Sacred Signs and Symbols by Sherrie Dillard (2017)

, 5 Apr 2018

I usually love Dillard's approach to intuition, psyching abilities and the magic in our real life. I have read three of her books and found them not only a great read, but very good to explain themes that aren't straightforward in a very knowledgeable, sensitive and understandable way. Unfortunately, this book has been  a disappointment as I find it rushed, unnecessary long, and messy at times.

The first part is an introduction to symbolism, the importance and significance of symbols in different cultures, and the sort of symbols you can find and 'who' sends them. It is a very basic good introduction for people who know nothing about symbols and want a bit of contextualisation. This section is also a bit simplistic, so if you are really interested in symbols and symbolism start by reading anything by Joseph Campbell and Jung's Man and His Symbols.

The second part is the core and the best of the book. It is devoted to what Dillard calls "The Living Oracle", an intuitive system to gather information so that you can reply to personal queries which help you navigate life, especially when you are at a crossroads in life. The Oracle relies on the interconnectivity of the whole Universe, of which we are all part, and that nothing is separated from us, the ripple effect works at all levels; the Universe as a whole is all connected and living in a time-space continuum in which present and future are all accessible and, in a way, coexisting. This interconnection makes possible to tap into it to get answers to your queries.

Dillard presents us with different techniques to gather information, turn it into symbols and interpret them in different 'spreads'. All what she says about gathering intuitive symbols, how to make queries, the sort of queries you make, are valid, and I have experienced them to be right on point myself. One of the most important items of advice she gives is that

" To become aware of the guidance that you are seeking , it is necessary to let go of the way that you want the answer to come to you and be open and receptive to the many ways spirit communicates". (loc. 102)

The Living Oracle, is like a tarot card spread made out of symbols you gather outside in real life, your neighbourhood, for example. You make a query, say, should I take this job? Go out for a stroll, and see what things, odd, unexpected, repeatedly, are you drawn to or pop up from nowhere. Then you put them together as if they were puzzle pieces, and interpret them as a cluster. Your answer will be there, it will resonate with you clearly, and you might get an aha! moment. Even if you don't trust the results, you will be able, later further down in time, to see if the answer was spot on or not.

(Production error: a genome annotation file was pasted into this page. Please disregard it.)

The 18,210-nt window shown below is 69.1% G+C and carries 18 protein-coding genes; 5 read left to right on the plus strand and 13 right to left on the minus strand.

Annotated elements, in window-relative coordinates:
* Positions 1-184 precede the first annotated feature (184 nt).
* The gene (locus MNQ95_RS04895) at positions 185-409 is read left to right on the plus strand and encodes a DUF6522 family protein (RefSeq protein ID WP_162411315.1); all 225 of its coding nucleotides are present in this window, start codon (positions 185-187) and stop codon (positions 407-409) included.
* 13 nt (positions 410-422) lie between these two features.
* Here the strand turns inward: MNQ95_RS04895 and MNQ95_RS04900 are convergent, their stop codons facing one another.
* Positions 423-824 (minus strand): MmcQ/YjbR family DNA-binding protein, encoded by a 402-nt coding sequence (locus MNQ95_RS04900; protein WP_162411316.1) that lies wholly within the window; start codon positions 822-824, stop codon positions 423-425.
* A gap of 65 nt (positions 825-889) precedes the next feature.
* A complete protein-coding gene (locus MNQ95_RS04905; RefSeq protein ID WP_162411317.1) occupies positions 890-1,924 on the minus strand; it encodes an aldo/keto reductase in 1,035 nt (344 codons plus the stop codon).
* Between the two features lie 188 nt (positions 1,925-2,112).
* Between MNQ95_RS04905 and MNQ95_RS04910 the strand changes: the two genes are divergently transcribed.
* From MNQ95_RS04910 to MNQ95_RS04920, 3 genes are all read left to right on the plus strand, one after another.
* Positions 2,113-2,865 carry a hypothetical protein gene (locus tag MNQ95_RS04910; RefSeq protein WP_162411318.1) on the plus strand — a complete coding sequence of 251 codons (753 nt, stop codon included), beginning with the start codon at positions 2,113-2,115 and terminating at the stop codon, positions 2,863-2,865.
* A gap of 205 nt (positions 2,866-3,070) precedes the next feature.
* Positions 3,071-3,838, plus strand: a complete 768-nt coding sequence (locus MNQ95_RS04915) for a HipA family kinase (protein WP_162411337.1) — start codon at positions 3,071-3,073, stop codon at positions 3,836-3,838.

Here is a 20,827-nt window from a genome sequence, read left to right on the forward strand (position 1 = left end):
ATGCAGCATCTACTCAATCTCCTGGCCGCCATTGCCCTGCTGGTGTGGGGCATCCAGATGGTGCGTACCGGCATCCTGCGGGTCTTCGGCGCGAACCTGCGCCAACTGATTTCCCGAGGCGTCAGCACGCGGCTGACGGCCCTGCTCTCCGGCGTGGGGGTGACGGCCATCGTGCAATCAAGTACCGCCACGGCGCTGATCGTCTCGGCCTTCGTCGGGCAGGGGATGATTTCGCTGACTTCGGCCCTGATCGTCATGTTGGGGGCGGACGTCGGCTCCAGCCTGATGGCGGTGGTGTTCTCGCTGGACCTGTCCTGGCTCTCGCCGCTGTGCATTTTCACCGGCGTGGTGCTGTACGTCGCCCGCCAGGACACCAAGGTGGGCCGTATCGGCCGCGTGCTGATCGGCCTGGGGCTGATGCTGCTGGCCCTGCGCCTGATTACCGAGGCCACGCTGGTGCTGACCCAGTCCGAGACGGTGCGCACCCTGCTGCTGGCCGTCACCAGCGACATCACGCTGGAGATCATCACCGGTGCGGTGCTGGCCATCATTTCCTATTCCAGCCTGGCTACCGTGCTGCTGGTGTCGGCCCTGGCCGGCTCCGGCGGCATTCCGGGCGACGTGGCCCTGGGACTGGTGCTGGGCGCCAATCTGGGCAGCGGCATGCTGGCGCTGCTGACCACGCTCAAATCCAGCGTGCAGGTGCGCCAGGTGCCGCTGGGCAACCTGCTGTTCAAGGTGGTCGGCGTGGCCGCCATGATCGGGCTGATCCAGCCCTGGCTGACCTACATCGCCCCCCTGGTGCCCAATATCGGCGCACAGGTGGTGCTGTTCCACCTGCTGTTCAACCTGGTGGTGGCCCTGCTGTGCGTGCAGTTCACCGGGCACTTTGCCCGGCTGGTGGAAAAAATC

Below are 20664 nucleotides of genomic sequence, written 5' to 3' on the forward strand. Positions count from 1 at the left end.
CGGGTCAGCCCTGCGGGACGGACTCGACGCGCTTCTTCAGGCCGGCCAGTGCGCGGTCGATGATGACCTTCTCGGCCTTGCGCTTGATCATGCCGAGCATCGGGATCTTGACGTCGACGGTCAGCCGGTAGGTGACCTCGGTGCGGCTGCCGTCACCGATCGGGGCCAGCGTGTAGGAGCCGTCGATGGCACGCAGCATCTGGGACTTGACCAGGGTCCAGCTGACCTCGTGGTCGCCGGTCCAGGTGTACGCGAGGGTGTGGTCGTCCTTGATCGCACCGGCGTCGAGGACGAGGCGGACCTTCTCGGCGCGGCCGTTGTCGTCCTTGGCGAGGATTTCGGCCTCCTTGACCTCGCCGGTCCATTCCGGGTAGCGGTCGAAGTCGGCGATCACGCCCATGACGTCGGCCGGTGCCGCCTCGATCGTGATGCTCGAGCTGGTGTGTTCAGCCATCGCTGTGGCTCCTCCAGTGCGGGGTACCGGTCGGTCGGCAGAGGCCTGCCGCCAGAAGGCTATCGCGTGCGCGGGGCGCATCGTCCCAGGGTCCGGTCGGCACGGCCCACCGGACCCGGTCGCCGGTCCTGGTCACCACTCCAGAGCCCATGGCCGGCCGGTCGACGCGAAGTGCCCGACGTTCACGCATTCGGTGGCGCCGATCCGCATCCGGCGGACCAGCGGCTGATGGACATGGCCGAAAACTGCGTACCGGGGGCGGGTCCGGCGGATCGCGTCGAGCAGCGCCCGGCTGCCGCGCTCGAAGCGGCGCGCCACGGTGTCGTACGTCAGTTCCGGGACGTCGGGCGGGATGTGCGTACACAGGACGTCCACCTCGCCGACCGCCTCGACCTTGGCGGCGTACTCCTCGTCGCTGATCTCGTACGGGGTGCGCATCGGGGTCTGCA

A good part of the Oracle is synchronicity. I have experience the magic of it in my life many times, but I found that some of the examples used in the book trivialise synchronicity. I believe that other examples would have been more revealing for those people who don't know anything about or haven't experienced the magic of it.

The third part, which covers most of the book, is the dictionary of symbols, mostly common urban symbols. Each entry is short and sweet, but I found that none of them resonated with me. I felt this was a stir-fry of Dillard's personal symbolic associations and information you find in generic dream or animal dictionaries. Nothing wrong with that, if the dictionary was for herself. There are universal and personal symbols, but even the former can be tinted by our personal attachment, or lack of, to them. For example, green might be a beautiful positive colour for some people as it reminds them of new beginnings, spring, and the heart Chakra, while it might be a negative colour to others because they associate it with toxic waste, supermarket discount adds, and their nasty father's fav jumper. Dillard, of course, knows that, and, in fact, she explicitly says:

"You may need some help to further interpret it. If this is true for you, consult the glossary for additional insight. If the glossary interpretation does not seem to make sense, interpret your concern, question, and current situation symbolically and look at how the meaning of the sign describes or connects to it." (loc. 1398)

So one wonders why, then, the need to present a book with half of it devoted to a symbol dictionary that might not resonate with many people, me for example. 

The further reading area is useful, some classics were there, but others like Campbell or Johnson were not, but good enough for the general public.

The book is beautifully edited for Kindle, with links to the contents index at the end of each chapter (so handy!), and no typo on view, all things that I truly enjoy and don't take for granted. And what a gorgeous book cover! 

 Dillard is a deeply spiritual and religious person and, therefore, her work relies on Spirit. She's not dogmatic or preachy about anything, but if you aren't into angels, ascender masters and the like and don't believe in the afterlife, and still want to develop your intuition, you might want to go other authors that have no spiritual varnish but offer similar ways of gathering intuitive information: Laura Day, Lisa K, Marcia Emery for example. If you are really spiritual and religious, this book will especially resonate with you. You might also want to check Robert Moss's work, who has been presenting similar exercises for decades, lately in his book the Sidewalk Oracle, and has a more shamanistic playful approach to it.

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